Echoes of Simple Deal Found in BBVA’s Acquisition of Holvi

Headquarters in Bilbao, Spain.

BBVA headquarters in Bilbao, Spain.

One digital banking tech stack seems to not fit all at BBVA.

That’s seems to be at least one of the strategies in play in BBVA’s decision today to acquire Finnish banking startup Holvi.

Terms of the acquisition were not released.

Holvi is among a group of startups working to “unbundle” traditional banking service, such as peer-to-peer money transfer startup TransferWise and Peter Thiel-backed Number26.

The acquisition follows BBVA deals for Simple and Atom, both similar to Holvi. BBVA paid $117 million for Simple in 2014. More recently, BBVA purchased a 29.5% stake in the British bank Atom for £45 million ($64 million) just one year ago.

Holvi appears as though it will operate in Europe, in some isolation to Simple. In the cases of Simple, Atom and now Holvi, which tends to attract more small businesses as customers, BBVA has made it clear that the ventures will continue to operate as they did before the transactions. That implies BBVA is offering varying tech stacks depending on location. Here’s what Holvi said in response to the deal:

For us BBVA is the ideal owner – a bank with the understanding of the digital world that can give us the necessary room to grow, and then the scale and expertise to underpin that growth with sound foundation […] We’ve found the best possible partner to help us realize our vision and provide our customers with an even better Holvi than ever before. Our home will continue to be in Helsinki and Holvi will remain Holvi.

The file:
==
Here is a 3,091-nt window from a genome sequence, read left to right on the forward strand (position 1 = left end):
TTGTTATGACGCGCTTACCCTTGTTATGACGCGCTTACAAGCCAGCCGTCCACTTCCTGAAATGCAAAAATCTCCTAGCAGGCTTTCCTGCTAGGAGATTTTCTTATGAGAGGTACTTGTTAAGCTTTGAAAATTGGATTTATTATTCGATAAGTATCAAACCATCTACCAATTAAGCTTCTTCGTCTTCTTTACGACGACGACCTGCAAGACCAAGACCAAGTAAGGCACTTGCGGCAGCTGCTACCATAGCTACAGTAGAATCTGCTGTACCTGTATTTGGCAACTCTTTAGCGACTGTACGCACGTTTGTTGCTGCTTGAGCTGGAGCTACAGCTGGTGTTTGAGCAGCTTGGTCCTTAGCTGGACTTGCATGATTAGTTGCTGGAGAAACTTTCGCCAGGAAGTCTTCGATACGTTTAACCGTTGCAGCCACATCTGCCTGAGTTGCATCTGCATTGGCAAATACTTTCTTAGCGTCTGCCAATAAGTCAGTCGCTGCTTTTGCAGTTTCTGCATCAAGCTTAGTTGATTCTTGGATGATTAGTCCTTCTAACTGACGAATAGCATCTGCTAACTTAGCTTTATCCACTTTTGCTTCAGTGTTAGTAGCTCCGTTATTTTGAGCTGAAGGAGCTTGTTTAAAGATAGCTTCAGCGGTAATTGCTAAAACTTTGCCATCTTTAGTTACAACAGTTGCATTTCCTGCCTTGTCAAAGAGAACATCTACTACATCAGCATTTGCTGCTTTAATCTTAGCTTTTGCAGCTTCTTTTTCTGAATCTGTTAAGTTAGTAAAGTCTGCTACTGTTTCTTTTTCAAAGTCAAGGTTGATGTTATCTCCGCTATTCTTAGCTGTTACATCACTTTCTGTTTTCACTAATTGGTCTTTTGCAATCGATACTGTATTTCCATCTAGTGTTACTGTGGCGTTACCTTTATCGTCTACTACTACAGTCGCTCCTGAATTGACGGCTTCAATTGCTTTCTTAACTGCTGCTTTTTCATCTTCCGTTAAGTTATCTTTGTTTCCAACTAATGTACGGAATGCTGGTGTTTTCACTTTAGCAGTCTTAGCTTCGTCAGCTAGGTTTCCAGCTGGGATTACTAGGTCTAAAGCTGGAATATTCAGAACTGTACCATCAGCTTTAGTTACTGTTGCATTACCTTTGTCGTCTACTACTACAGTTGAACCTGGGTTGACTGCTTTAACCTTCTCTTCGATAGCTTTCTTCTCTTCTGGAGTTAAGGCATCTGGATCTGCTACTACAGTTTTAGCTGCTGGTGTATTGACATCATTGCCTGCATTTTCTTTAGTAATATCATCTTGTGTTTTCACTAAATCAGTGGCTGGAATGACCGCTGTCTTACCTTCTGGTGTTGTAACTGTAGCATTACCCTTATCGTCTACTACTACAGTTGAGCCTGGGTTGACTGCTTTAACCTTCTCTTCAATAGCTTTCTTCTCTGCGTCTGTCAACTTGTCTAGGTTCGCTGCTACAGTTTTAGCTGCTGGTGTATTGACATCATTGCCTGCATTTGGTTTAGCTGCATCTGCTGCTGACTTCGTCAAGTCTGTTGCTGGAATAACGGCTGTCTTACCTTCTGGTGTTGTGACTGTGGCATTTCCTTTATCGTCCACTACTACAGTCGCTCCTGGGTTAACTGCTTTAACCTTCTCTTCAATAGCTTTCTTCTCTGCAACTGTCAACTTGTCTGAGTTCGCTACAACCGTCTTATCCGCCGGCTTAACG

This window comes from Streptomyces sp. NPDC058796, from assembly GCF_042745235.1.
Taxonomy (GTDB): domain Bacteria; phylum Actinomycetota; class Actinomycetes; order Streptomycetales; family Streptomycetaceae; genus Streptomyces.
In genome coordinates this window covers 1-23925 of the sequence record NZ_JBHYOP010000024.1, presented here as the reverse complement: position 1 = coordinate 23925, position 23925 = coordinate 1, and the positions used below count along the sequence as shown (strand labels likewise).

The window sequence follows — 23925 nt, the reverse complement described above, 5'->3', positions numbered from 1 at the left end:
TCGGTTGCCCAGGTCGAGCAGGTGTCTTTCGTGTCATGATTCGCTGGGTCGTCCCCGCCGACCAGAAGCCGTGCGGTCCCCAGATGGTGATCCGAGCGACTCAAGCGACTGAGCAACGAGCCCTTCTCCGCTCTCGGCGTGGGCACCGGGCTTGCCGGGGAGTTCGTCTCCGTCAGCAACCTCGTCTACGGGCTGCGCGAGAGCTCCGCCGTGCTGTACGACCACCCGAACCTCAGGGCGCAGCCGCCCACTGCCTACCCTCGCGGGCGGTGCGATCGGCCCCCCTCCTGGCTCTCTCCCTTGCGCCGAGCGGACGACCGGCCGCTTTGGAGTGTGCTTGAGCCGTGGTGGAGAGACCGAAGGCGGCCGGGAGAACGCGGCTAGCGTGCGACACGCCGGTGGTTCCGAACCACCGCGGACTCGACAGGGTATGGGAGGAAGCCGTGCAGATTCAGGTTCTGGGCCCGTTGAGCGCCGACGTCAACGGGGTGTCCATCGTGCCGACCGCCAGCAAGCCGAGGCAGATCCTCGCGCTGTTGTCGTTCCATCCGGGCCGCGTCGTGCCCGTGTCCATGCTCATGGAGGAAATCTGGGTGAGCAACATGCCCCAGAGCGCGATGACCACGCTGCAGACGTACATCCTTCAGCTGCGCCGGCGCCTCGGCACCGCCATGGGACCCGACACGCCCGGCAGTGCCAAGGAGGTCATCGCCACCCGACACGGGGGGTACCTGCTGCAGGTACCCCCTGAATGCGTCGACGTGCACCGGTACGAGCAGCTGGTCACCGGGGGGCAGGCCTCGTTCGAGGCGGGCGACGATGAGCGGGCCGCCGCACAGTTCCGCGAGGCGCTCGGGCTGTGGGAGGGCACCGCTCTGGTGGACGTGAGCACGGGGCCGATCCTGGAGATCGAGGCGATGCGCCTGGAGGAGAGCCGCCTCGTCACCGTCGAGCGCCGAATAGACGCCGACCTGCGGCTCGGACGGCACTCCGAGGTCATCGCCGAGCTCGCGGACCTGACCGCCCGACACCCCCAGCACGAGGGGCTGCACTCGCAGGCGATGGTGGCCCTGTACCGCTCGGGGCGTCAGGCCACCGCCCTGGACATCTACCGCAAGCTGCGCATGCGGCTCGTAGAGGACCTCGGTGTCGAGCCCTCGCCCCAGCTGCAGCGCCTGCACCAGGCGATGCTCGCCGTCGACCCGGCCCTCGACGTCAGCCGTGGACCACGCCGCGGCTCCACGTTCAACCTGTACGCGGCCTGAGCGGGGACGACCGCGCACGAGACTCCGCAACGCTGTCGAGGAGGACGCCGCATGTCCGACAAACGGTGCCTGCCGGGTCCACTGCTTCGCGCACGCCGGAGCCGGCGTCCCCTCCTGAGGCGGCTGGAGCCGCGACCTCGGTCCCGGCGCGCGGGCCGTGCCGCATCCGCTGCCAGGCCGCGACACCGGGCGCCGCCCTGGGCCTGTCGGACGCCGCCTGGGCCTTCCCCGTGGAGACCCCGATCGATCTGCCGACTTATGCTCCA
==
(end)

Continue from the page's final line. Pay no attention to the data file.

We surmise that the valuations of Simple and Holvi somewhat plateaued by the time BBVA made its acquisitions, thereby making the deals more palatable for the Spanish bank. Simple’s growth rate seemed to have flattened by the time BBVA made its acquisition. Holvi, meanwhile, has been on the scene since 2011, and has not raised any venture funding since last September. It has also had some turmoil among its management team.

Holvi has raised a total of $4.13 million since its launch in 2011, according to Crunchbase.

This all points to a strategy of BBVA buying startups after their pie-in-the-sky valuations get knocked to reality, and then pushing the acquired company’s product set to its vast customer base of more than 50 million. And since its customer base is actively migrating to digital services, BBVA seems as though it should be able to realize significant return from its acquisitions of startups.

2 - Readers Like This Post
Share It:

    One Comment

    1. Pingback: How BBVA ‘Advocates’ Internally for Early Stage FinTech Startups | Bank Innovation

    Leave a Reply